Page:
Love After Sobriety

March 10, 2014 • Love & Sex

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Life hack: Do a lot of reckless, dumb and dangerous shit at a very young age, and by the time you’re in your mid to late 20s, you’ll have gotten it out of your system.

I’m 26. I’m old enough to no longer qualify for my parents’ health care plan, but I haven’t yet escaped the “27 Club” (Jim, Janis, Kurt, and Amy, among others). That pretty much sums up how I currently feel mentally, and also what I need out of a partner. If the 27 Club reference didn’t give it away, or previous articles I’ve written you may have read, I’m sober. While in no means a chastity sentence, this fact certainly changes the way you date. Gone are the days of meeting and bonding over cocktails. Some can meet a perspective partner at a bar and actually only have two glasses of wine then go home. Others, who often later end up identifying themselves as alcoholics, say they are going to meet someone for “a glass of wine” and then hours later find themselves in a black hole of whiskey shots and bathroom blowjobs. Such behavior can be written off as fun experimentation in your first year of college perhaps, but not at 26. At least that is not who I want to be.

For someone with previous substance abuse issues, there is deep beauty to falling in love soberly. Going through early sobriety is messy and confusing as fuck, hence why some 12-step programs suggest not dating during your first year of recovery. Yet removing the beer goggles and looking at someone with a clear mind, being able to remember every detail of conversation, the sex, their smell, knowing the attraction comes from a clean mind rather than a dusty, cocaine-coated filter feels as refreshing as a cool outdoor shower on a warm summer day. It reminds me of Avatar: “I see you.” Let’s connect tails, baby.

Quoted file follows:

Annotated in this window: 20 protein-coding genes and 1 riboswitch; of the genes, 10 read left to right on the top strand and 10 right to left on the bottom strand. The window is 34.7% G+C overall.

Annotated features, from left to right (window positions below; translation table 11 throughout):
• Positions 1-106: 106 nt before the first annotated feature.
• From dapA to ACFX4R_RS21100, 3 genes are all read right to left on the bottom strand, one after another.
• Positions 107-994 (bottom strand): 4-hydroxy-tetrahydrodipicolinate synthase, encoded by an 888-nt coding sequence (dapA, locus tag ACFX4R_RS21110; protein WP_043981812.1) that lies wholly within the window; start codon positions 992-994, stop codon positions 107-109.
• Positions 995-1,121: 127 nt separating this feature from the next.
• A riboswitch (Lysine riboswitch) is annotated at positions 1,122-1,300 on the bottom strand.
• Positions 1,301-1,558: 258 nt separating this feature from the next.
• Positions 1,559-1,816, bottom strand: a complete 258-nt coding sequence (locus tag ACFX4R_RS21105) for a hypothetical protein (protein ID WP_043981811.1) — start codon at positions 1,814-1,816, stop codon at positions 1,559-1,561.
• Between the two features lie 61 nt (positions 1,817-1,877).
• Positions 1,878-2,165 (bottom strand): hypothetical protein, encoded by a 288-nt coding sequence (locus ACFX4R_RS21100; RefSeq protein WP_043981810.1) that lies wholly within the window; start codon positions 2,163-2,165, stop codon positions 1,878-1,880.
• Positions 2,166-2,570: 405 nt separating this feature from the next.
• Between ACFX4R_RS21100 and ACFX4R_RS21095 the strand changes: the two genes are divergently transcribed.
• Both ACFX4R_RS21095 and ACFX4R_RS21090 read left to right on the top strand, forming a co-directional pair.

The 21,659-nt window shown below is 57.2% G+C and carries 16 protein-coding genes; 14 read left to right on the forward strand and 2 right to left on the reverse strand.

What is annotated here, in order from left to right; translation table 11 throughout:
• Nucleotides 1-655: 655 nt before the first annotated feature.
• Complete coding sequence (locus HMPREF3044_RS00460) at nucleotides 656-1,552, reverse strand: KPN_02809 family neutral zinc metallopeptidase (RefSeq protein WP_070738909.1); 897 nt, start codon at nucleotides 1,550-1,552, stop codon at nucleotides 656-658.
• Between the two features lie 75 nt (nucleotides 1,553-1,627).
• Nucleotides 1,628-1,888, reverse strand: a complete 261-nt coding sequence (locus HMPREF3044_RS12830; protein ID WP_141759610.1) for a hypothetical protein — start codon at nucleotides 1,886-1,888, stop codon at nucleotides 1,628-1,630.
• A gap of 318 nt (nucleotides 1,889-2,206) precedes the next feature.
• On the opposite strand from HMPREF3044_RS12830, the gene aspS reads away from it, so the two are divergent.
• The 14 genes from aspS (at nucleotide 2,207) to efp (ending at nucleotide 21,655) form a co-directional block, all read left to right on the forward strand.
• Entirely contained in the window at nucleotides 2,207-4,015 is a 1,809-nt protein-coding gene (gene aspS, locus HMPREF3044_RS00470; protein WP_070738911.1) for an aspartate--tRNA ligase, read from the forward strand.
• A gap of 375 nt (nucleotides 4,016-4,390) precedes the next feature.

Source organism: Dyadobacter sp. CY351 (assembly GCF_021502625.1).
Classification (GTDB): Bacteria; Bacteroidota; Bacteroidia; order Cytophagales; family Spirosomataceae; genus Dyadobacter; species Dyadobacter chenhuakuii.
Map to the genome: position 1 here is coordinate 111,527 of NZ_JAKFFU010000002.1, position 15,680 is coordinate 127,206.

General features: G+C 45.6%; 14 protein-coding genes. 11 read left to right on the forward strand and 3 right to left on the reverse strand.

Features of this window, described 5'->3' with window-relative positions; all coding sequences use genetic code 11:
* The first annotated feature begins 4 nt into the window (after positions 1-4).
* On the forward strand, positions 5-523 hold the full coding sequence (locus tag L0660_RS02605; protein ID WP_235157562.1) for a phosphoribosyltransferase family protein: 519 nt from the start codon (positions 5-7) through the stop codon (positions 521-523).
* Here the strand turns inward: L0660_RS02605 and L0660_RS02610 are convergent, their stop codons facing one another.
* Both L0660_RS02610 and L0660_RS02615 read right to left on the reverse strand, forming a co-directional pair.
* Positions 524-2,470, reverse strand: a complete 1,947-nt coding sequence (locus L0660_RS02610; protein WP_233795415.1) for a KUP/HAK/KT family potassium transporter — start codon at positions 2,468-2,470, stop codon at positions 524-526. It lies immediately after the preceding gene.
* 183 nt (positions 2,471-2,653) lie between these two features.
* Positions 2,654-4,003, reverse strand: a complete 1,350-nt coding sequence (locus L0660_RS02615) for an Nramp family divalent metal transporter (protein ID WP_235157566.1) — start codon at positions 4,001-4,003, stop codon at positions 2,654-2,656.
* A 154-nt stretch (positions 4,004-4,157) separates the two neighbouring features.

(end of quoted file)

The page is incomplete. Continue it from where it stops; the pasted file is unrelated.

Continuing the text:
I don’t restrict my relationships to only dating other sober people. So long as you are respectful (Read: Don’t try to pressure me into drinking, be mindful of where I am, don’t use my old favorite drugs of choice or become abusive while wasted, etc), you can carry on, have beers with your friends, enjoy a cocktail at a party. People may disagree, but for me, it’s not a problem unless they have a problem.

When dating, due to the “wining and dining” concept so strongly woven into society’s mating culture, the subject is going to arise. The wittiest response I’ve been able to come up with is: “It’s my gift back to society.” The decision to get clean most certainly must come from you, and for you. End of story. However once I heal myself, or at least begin to (I’m far from an enlightened being) I can act more compassionate and kind to all other creatures. If a partner ever pushes or further questions my sobriety, I’ll go ahead and share some war stories, ending with a simple “and I don’t ever want to be that person again, and you certainly don’t want her as your girlfriend.” If they’d rather have a partner who can get drunk with them, then it’s better for us both to go our separate ways and find a more appropriate pairing, which is why I find it more useful to be upfront about sobriety when dating.

Once someone asked me on Twitter what I’ve learned most from myself about being sober. My response was that I can still be the weirdest person in the room. This past New Year’s Eve, I went to a party where most attendees were drinking, but just me and my Red Bull were dancing, laughing, and kissing harder than ever. You don’t lose yourself; you learn yourself.

That, of course, was a good night. I won’t deny I still feel awkward and out of place sometimes in alcohol-oriented situations, but I am told this gets easier with time. As for my social life? I’m sober, not dead. No, I don’t spend as much time in dive bars or cocktail lounges. I have changed. I go to yoga and meditate. I write. I work. I work a lot.

I’ve grown up to have a more solid grasp of what I need and want, but I’m in no ways out of the woods. I must learn to survive alone, and know that I can, but—despite the slight complications of being sober and finding another person to spend your time with—I indeed want love. I want a love that is deeper than lust, than enjoying the fun times, but someone that is in it with all their heart, who wants me just as much when I’m curled up crying as when I’m dancing, who loves me, 26 and sober.

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Photos courtesy of Vivienne Gucwa, Agent Provocateur, and Sophie St. Thomas

  • megapowers

    Great article. Sober dating scares me.

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